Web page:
This jockey boot was made by G M Tebbutt of Northampton. It is a perfect miniature version, perhaps made as a sample of the type of footwear manufactured by the firm. Shoemakers also had access to lots of scraps of leather and sometimes used these to make tiny shoes. Some of these are so tiny; you wonder how the shoemaker managed to make them.
Shoemakers have always been craftsmen. They had served an apprenticeship to learn their trade and were proud of their skills, with a strong history of making exhibition, prize and small scale footwear.
From the late 18th century until the 1860s, prize competitions were held to find the best craftsman. To show off their skills, the shoemakers made special shoes with odd shaped toes and heels and hand sewn seams with up to 40 stitches to the inch (2.5cm)
Special shoes were also made for exhibitions, beginning with the Great Exhibition of 1851. These were full size shoes and could be worn if you could get them on your feet. They all showed a very high standard of workmanship.
The Cellona® Shoe
Northampton Museum and Art Gallery are always delighted to receive donations of new and innovative shoes to the shoe collection, in particular the orthopaedic / health shoe collection.
The Cellona® shoe is the very latest innovation for those people with bandaged feet. At a time when people are faced with reduced mobility this shoe provides protection and stability. It has a firm reliable base and support, a non-slip sole and creates a good foothold making it easier to walk. It is hygienic and hardwearing. It is fully adjustable for comfort protecting the wearer against wet and cold weather; it can be worn as a closed shoe or open sandal and will fit securely to all foot shapes.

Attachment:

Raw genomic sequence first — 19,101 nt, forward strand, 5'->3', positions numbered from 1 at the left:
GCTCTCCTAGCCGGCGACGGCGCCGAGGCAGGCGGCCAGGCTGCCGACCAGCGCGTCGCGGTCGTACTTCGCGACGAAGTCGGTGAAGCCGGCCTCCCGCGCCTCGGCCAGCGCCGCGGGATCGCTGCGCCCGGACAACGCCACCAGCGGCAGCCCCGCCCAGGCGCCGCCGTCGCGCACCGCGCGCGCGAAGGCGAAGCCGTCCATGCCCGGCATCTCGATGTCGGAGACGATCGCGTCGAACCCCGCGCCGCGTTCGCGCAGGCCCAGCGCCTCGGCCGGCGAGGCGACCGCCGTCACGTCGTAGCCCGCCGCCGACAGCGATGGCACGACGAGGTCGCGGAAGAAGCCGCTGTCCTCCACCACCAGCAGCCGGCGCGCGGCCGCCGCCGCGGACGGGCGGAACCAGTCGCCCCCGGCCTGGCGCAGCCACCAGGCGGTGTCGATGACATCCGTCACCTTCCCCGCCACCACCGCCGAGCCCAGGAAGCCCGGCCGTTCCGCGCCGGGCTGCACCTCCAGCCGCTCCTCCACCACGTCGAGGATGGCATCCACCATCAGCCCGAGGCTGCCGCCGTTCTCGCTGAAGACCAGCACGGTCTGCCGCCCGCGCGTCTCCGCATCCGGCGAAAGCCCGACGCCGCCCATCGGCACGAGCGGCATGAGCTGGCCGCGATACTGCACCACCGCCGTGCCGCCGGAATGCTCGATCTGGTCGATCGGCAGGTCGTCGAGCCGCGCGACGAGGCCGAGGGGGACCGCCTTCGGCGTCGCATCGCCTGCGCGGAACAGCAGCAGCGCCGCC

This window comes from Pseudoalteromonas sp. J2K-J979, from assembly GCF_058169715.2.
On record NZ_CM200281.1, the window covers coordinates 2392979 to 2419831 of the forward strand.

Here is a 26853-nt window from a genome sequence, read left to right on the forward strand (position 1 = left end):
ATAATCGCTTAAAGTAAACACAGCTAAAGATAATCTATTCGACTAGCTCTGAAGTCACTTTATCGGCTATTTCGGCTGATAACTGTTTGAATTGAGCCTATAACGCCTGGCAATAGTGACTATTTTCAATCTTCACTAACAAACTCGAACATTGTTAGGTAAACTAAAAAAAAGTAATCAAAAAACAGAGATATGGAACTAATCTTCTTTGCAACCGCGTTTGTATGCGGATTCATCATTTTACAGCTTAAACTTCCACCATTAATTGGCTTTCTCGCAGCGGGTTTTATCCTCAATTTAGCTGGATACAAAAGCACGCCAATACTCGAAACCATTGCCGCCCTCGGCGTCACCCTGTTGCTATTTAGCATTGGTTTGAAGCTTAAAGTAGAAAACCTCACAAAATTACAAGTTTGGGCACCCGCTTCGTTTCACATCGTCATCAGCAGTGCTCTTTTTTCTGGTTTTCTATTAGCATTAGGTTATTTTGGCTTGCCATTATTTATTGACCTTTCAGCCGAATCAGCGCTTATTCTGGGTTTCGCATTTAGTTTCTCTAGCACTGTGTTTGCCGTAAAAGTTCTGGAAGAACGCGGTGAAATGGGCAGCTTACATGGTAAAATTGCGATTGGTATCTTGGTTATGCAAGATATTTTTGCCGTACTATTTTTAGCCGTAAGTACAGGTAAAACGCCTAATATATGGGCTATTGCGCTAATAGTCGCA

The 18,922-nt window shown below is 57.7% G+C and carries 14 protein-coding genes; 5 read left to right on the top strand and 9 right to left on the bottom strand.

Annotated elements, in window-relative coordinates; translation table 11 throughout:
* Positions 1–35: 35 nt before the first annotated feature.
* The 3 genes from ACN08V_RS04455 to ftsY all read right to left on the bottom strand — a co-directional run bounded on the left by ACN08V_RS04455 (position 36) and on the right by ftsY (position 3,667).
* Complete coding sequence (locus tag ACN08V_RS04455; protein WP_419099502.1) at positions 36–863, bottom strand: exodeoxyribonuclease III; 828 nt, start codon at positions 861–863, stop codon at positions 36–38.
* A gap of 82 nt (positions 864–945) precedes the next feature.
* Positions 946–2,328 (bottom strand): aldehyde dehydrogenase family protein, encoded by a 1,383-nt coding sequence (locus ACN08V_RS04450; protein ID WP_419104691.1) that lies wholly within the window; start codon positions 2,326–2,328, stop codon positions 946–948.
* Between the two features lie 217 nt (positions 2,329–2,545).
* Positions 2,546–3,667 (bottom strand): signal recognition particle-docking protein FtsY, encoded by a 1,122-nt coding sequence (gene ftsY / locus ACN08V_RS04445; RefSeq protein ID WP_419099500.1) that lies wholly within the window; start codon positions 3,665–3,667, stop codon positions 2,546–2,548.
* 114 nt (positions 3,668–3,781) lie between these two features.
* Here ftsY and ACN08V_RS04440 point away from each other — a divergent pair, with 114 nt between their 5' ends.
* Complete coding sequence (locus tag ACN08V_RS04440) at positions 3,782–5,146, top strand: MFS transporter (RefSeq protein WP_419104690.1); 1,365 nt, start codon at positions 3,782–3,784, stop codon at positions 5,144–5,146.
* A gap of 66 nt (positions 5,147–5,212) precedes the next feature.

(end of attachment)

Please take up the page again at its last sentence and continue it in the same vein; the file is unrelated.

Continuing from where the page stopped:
The Cellona® Shoe
The shoe has revolutionised the wearer’s ability to walk in comfort with the required support in all weathers.
Feet connect us to the world and help us move through the world. Bare feet are seen as humble, but shoes are vehicles for mobility and therefore linked to status. Different forms of footwear across the world are sometimes limited to members of certain classes by law, social taboos and financial cost. Putting one’s best foot forward involves wearing shoes that signify one’s status, class and ambition.
These women’s ‘City Mules’ are made from wood inlaid with mother of pearl with a leather strap. They came from Syria in 1968.
Amongst the rural nomadic Bedouin tribes, women and children would often not be able to afford shoes, going barefoot or at most owning simple sandals. Only women who considered themselves wealthy enough to be ‘city ladies’ wore shoes. The more women at a Bedouin wedding wearing shoes, the higher the status of the marriage.
Ski boots were originally leather winter boots fixed to the ski with simple leather straps. As skiing became more specialized, the design of ski boots developed, leading to a split in styles between those worn for alpine skiing and those for cross country skiing, including the introduction of a stiffer leg with the advent of the ski lift.